Death Becomes Her

I’ve been thinking a lot about death lately; mine, specifically.

Last week the longest nap Farrah took was 40 minutes.  That happened once and that was it for the day.

I can’t believe her sleep is deteriorating.  I didn’t think it possible.  If I had to guess I’d say she’s doing the switch from “two” naps to one at a very premature age (9 months) and that her one nap is going to be less than an hour.  Death.

I think things like “Why is she trying to kill me when I am the very thing sustaining her?” and “I wish I was dead because that’s the only way I’m going to get a break.”  Not that I want to die – the opposite is true – I’m just like Kevin Costner running from the CIA only with less chest hair: there’s just No Way Out.  It was a very bad week with lots of anger and outrage, tears and screaming.  I am very good at separating what I can do with Farrah and what I can’t (this blog for example) and I cannot fill an entire day, minus 40 minutes, with my 9-month-old.  I can, but I don’t want to.  I will disappear completely.

I was angry, angry, angry all week long.  Thursday night I sobbed in the bathroom, sick and sad and tired of my ugliness.  Friday I made it to Acceptance.  I had to in order to save us both.  I still don’t know what I’m going to do, I have a few ideas (stop writing this blog for example), but I don’t know what it’s going to take or if it’s going to take all of me.  I suspect the latter.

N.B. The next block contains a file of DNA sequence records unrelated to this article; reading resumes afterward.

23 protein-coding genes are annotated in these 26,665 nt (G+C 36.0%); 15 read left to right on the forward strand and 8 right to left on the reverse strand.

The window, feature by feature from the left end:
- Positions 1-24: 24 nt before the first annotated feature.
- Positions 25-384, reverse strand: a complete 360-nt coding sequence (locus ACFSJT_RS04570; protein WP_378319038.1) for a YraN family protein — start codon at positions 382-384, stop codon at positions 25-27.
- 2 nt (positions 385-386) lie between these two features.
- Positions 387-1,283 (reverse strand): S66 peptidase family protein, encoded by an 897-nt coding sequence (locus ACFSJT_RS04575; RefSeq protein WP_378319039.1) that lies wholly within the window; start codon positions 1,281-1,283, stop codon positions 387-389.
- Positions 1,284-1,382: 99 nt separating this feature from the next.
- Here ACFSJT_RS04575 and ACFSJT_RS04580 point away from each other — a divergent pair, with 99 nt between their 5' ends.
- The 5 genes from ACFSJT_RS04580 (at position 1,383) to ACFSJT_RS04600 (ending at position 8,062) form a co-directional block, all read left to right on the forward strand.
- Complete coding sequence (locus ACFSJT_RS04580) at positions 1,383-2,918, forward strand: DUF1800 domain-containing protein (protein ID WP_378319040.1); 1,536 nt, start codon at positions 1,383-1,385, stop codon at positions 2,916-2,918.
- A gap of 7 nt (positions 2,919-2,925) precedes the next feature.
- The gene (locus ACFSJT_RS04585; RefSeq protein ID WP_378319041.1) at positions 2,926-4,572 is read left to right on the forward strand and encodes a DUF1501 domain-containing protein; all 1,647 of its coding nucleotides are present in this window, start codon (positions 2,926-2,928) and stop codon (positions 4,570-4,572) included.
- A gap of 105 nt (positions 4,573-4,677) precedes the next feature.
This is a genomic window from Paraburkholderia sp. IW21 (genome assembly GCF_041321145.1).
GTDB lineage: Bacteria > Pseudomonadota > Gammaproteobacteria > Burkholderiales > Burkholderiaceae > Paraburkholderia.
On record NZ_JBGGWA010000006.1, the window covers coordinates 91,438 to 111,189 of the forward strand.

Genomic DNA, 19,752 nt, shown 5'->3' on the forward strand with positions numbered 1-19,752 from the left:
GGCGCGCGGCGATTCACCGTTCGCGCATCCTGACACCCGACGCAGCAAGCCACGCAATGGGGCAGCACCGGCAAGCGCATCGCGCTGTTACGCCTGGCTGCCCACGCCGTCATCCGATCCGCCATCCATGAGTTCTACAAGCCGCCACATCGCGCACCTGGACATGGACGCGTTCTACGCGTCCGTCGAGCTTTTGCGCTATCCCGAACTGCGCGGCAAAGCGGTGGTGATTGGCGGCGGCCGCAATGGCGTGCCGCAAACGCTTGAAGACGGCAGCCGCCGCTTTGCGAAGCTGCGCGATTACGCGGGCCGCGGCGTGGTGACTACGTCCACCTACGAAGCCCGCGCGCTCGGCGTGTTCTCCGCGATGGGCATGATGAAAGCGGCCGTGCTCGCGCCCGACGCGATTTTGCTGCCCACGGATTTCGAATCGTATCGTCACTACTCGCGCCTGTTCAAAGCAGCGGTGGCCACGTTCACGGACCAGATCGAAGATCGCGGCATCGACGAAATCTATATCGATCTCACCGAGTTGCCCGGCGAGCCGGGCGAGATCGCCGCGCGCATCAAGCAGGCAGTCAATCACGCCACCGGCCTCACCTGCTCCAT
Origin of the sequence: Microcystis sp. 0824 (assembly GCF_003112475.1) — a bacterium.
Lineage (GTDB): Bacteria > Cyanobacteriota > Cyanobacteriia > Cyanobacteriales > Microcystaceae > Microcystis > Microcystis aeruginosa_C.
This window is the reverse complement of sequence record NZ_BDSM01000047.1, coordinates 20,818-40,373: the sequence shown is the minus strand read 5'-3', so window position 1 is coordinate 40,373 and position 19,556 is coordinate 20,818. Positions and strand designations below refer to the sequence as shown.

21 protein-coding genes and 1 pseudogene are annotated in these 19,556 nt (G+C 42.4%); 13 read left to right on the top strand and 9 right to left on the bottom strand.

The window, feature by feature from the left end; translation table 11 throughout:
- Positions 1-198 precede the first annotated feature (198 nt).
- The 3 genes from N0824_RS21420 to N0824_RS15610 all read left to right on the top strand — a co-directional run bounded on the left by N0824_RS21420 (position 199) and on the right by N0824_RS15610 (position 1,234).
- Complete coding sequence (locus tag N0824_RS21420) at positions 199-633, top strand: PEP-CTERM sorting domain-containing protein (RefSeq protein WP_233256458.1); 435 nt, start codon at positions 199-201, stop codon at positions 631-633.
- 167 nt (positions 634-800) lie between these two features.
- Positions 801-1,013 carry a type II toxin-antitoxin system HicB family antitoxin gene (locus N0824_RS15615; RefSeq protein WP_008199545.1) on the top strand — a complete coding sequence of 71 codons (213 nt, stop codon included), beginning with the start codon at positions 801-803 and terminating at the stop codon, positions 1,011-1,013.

I asked Kris to take some pictures of me and Farrah this weekend.  I needed to see us being us, the beauty of us.  I need something to hold while I’m in Acceptance.

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9 thoughts on “Death Becomes Her

  1. Holy crap. That’s miserable. I hear you. My stepmother said, “I never wanted to hurt my baby, but I sure as hell wanted to get in the car and drive until I ran out of gas.”

    It’s for purely selfish reasons that I suggest you NOT stop writing–I look forward to reading your stories because they remind me that I made it out of the little baby stage. On the finite line of how much time and energy you have, I don’t think you will find replenishment in GIVING anything more. Love–even the love between a mother and child–is about give and take. It’s time for you to take. A very wise woman who had been married for 50+ years once told me that–the hard part of love isn’t the giving; it’s the taking.

    But the LAST thing you need is another woman like me saying, “Well, here’s what you need to do, Silly!” Your feelings are real and they are important. They are also temporary. You’re going to be OK. Farrah is going to be OK.

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  2. Love the Costner reference. Hate that you are going through this. I remember when E was dropping naps completely and I insanely took to driving her through back roads until she napped. Sometimes she did, sometimes she didn’t. I wish I just would have gotten to acceptance sooner. Dammit!

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